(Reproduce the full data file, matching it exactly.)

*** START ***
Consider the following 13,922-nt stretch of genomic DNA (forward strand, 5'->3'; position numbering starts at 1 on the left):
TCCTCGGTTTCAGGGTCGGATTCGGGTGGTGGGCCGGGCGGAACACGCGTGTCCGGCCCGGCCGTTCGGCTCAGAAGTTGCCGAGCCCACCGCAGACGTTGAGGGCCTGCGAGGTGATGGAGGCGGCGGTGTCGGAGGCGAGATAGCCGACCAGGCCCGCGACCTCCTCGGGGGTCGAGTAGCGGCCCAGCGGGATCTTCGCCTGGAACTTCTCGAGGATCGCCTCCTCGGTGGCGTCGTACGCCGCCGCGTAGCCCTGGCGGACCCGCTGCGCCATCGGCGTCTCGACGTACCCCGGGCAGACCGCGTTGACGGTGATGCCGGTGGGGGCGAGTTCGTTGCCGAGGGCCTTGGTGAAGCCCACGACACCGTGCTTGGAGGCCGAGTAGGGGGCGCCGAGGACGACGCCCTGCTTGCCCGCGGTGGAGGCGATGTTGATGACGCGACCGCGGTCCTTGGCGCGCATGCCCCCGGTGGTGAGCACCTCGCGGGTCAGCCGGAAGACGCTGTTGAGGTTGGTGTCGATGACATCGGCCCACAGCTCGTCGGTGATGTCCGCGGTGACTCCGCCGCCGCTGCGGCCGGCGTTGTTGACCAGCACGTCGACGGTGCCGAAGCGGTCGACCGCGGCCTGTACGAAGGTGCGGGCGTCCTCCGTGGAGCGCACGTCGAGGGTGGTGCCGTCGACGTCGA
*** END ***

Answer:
Consider the following 13,922-nt stretch of genomic DNA (forward strand, 5'->3'; position numbering starts at 1 on the left):
TCCTCGGTTTCAGGGTCGGATTCGGGTGGTGGGCCGGGCGGAACACGCGTGTCCGGCCCGGCCGTTCGGCTCAGAAGTTGCCGAGCCCACCGCAGACGTTGAGGGCCTGCGAGGTGATGGAGGCGGCGGTGTCGGAGGCGAGATAGCCGACCAGGCCCGCGACCTCCTCGGGGGTCGAGTAGCGGCCCAGCGGGATCTTCGCCTGGAACTTCTCGAGGATCGCCTCCTCGGTGGCGTCGTACGCCGCCGCGTAGCCCTGGCGGACCCGCTGCGCCATCGGCGTCTCGACGTACCCCGGGCAGACCGCGTTGACGGTGATGCCGGTGGGGGCGAGTTCGTTGCCGAGGGCCTTGGTGAAGCCCACGACACCGTGCTTGGAGGCCGAGTAGGGGGCGCCGAGGACGACGCCCTGCTTGCCCGCGGTGGAGGCGATGTTGATGACGCGACCGCGGTCCTTGGCGCGCATGCCCCCGGTGGTGAGCACCTCGCGGGTCAGCCGGAAGACGCTGTTGAGGTTGGTGTCGATGACATCGGCCCACAGCTCGTCGGTGATGTCCGCGGTGACTCCGCCGCCGCTGCGGCCGGCGTTGTTGACCAGCACGTCGACGGTGCCGAAGCGGTCGACCGCGGCCTGTACGAAGGTGCGGGCGTCCTCCGTGGAGCGCACGTCGAGGGTGGTGCCGTCGACGTCGA